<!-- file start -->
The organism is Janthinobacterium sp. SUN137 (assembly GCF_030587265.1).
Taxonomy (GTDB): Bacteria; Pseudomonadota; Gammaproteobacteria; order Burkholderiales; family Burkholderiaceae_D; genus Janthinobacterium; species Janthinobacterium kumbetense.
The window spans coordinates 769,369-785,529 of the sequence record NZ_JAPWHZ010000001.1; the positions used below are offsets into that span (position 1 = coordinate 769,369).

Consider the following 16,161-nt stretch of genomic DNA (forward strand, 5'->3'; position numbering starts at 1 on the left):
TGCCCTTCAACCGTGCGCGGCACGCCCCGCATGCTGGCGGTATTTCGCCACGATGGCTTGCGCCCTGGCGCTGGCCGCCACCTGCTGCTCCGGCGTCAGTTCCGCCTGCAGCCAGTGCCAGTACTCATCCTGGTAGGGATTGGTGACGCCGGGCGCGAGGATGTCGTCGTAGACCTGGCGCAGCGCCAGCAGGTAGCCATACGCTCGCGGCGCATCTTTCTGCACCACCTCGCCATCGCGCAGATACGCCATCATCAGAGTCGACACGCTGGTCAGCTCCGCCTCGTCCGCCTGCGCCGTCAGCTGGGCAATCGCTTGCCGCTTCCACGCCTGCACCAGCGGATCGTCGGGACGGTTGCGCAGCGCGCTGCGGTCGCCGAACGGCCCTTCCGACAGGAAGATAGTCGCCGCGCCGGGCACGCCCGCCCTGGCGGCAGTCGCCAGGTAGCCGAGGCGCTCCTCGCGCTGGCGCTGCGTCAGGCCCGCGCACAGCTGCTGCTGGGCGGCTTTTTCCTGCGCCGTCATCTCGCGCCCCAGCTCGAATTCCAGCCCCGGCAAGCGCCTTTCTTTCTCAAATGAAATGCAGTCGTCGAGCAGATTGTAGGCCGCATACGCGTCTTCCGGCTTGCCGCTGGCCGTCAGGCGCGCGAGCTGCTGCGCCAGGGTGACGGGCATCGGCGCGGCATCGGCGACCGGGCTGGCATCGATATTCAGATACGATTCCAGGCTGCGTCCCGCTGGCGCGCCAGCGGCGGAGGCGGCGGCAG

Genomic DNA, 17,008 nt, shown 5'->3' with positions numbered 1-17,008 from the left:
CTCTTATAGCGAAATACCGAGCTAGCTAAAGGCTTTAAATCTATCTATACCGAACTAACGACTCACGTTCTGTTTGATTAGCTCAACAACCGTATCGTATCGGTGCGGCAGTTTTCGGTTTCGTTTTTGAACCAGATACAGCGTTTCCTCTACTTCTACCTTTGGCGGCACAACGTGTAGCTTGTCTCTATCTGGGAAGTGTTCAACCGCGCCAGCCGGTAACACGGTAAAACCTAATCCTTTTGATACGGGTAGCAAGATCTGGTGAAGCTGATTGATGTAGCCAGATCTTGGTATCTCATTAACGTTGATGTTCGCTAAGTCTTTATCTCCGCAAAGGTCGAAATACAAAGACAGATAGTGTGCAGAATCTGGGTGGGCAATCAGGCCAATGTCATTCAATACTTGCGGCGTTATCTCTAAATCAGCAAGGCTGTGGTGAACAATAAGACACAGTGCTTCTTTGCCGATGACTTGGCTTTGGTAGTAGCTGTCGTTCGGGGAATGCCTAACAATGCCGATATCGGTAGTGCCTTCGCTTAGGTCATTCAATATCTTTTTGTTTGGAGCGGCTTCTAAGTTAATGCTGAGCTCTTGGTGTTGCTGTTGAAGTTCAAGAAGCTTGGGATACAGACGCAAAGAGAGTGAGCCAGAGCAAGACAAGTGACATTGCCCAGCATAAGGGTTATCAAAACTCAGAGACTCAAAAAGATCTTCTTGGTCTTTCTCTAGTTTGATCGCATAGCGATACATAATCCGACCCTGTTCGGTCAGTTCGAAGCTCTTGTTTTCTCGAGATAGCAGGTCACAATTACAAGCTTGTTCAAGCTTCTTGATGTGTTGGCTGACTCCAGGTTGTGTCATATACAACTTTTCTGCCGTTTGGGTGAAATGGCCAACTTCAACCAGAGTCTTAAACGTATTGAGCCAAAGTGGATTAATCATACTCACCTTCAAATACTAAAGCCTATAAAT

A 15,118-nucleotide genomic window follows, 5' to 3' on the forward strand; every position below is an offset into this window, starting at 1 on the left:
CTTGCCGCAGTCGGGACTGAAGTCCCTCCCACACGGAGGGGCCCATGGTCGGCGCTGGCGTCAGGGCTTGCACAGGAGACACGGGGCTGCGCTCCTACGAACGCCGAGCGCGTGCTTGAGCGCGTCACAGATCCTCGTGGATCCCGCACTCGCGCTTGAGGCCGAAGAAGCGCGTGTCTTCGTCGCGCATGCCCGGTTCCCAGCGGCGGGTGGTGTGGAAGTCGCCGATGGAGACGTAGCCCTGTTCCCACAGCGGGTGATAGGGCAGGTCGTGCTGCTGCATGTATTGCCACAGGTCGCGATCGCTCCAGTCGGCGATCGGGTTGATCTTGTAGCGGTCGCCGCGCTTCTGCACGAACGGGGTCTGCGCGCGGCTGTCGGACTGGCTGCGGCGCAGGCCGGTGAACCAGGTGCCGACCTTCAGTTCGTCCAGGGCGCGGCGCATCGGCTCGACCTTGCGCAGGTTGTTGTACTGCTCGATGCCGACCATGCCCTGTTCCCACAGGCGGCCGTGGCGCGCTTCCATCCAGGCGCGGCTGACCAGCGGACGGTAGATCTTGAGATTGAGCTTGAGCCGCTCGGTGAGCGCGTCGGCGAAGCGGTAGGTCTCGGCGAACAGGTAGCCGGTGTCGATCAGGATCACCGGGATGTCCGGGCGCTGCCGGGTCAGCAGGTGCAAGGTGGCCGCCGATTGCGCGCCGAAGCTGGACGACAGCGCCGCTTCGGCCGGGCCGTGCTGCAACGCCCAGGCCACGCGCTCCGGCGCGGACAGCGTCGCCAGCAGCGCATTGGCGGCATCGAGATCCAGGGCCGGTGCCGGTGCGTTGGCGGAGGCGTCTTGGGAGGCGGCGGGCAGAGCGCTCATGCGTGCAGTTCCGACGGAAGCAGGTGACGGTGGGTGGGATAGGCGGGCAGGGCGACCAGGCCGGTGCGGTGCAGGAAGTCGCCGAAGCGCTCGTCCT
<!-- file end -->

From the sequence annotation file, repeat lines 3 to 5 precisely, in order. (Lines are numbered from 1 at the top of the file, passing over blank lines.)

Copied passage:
The window spans coordinates 769,369-785,529 of the sequence record NZ_JAPWHZ010000001.1; the positions used below are offsets into that span (position 1 = coordinate 769,369).

Consider the following 16,161-nt stretch of genomic DNA (forward strand, 5'->3'; position numbering starts at 1 on the left):
TGCCCTTCAACCGTGCGCGGCACGCCCCGCATGCTGGCGGTATTTCGCCACGATGGCTTGCGCCCTGGCGCTGGCCGCCACCTGCTGCTCCGGCGTCAGTTCCGCCTGCAGCCAGTGCCAGTACTCATCCTGGTAGGGATTGGTGACGCCGGGCGCGAGGATGTCGTCGTAGACCTGGCGCAGCGCCAGCAGGTAGCCATACGCTCGCGGCGCATCTTTCTGCACCACCTCGCCATCGCGCAGATACGCCATCATCAGAGTCGACACGCTGGTCAGCTCCGCCTCGTCCGCCTGCGCCGTCAGCTGGGCAATCGCTTGCCGCTTCCACGCCTGCACCAGCGGATCGTCGGGACGGTTGCGCAGCGCGCTGCGGTCGCCGAACGGCCCTTCCGACAGGAAGATAGTCGCCGCGCCGGGCACGCCCGCCCTGGCGGCAGTCGCCAGGTAGCCGAGGCGCTCCTCGCGCTGGCGCTGCGTCAGGCCCGCGCACAGCTGCTGCTGGGCGGCTTTTTCCTGCGCCGTCATCTCGCGCCCCAGCTCGAATTCCAGCCCCGGCAAGCGCCTTTCTTTCTCAAATGAAATGCAGTCGTCGAGCAGATTGTAGGCCGCATACGCGTCTTCCGGCTTGCCGCTGGCCGTCAGGCGCGCGAGCTGCTGCGCCAGGGTGACGGGCATCGGCGCGGCATCGGCGACCGGGCTGGCATCGATATTCAGATACGATTCCAGGCTGCGTCCCGCTGGCGCGCCAGCGGCGGAGGCGGCGGCAG